This stage is called the ‘thawing stage’. The pain reduces and also the range of motions begins to improve. Risk Factors associated with Frozen shoulder:

  • Frozen shoulder is more common in the age of 40 to 60 years
  • Women are more prone to Frozen shoulder than men.
  • Health conditions such as diabetes are one of the risk factors for frozen shoulder. People with diabetes have more difficulty in recovering from the frozen shoulder as well.
  • Certain surgeries limit the arm movements such as mastectomy.
  • Certain diseases that lead to restriction of shoulder joint such as stroke, fracture of arms, rotator cuff injury etc.

Diagnosis of the frozen shoulder

Your practitioner needs a physical examination to diagnose a frozen shoulder. Symptoms and medical history are asked followed by examining your shoulder and arms. The shoulder shall be moved in every direction to ascertain the range of motions.
Both ranges of motions i.e active and passive are tested. Passive range of motion is where the practitioner moves the shoulder in every direction to know the ranges. Active is when the patient moves the shoulder himself. X-rays may be prescribed to see arthritic changes or other abnormalities.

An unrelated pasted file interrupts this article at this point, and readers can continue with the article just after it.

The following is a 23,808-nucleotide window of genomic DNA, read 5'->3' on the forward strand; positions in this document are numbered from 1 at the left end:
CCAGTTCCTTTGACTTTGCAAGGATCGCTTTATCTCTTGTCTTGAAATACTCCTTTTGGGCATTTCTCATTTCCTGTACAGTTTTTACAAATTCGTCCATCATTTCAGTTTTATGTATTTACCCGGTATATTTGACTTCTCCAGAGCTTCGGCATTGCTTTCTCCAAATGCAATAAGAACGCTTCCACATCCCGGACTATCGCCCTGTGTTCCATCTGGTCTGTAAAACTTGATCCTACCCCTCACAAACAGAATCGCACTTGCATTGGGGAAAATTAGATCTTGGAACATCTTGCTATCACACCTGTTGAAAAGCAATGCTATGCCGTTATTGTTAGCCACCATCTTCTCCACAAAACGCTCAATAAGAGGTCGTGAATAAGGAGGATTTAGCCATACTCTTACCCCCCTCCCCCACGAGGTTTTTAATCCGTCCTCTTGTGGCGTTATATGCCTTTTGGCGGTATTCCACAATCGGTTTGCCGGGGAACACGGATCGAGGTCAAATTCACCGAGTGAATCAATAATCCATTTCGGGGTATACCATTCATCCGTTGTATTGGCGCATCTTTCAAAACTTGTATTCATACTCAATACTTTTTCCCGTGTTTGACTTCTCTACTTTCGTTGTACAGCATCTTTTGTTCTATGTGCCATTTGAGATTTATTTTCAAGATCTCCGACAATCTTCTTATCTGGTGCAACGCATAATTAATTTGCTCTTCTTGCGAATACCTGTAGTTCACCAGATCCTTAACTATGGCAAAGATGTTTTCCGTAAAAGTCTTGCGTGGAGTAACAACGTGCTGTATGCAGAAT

Treatment of frozen shoulder:

The treatment of frozen shoulder involves a combination of the following to get speedy recovery:

  1. Medications like NSAIDs (non-steroidal anti-inflammatory drugs), painkillers, etc can be recommended by doctors.
  2. Physiotherapy to improve the ranges and prevent further restriction of movements.
  3. Home exercises besides the exercises done by the physiotherapist in the center.
  4. Manipulation under anaesthesia, where the practitioner stretches the joint capsule to reduce the tightness.

Physiotherapy in the frozen shoulder:

Your physiotherapist may recommend you few electro-modalities to reduce pain and inflammation. The electro-modalities can include:

  1. Short wave diathermy (S.W.D)
  2. Ultrasound therapy
  3. Interferential therapy (I.F.T)
  4. Transcutaneous Electrical Stimulation (TENs)